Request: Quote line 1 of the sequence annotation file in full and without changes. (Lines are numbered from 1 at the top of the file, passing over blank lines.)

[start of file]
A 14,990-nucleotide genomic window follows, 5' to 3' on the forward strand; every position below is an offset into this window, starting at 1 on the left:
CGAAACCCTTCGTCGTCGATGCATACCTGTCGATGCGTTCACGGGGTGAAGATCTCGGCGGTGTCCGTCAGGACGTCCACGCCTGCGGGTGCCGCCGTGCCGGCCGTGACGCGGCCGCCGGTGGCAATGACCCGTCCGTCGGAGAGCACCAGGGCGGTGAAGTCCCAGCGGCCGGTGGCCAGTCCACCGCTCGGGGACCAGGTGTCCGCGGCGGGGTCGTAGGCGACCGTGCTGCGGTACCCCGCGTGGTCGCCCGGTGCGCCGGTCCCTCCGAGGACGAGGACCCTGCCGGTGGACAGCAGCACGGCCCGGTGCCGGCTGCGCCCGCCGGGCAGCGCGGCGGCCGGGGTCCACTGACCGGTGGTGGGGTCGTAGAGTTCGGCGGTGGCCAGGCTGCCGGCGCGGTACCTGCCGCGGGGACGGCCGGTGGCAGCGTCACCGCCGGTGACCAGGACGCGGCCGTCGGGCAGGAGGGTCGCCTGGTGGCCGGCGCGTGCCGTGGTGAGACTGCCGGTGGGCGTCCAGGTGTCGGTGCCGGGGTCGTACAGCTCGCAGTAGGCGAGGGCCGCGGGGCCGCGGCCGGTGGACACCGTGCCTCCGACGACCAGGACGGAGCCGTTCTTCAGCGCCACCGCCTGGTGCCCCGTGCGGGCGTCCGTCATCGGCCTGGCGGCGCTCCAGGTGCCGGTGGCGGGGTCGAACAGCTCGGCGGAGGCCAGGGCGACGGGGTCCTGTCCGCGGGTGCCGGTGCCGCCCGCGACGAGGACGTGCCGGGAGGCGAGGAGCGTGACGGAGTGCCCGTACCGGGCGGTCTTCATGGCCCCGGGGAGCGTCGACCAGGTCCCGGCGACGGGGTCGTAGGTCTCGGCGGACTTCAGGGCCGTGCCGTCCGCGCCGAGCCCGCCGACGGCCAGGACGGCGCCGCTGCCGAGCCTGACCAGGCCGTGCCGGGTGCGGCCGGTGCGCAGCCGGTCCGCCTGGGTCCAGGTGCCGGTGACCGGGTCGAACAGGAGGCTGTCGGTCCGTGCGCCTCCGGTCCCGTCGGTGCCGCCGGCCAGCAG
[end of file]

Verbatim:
A 14,990-nucleotide genomic window follows, 5' to 3' on the forward strand; every position below is an offset into this window, starting at 1 on the left: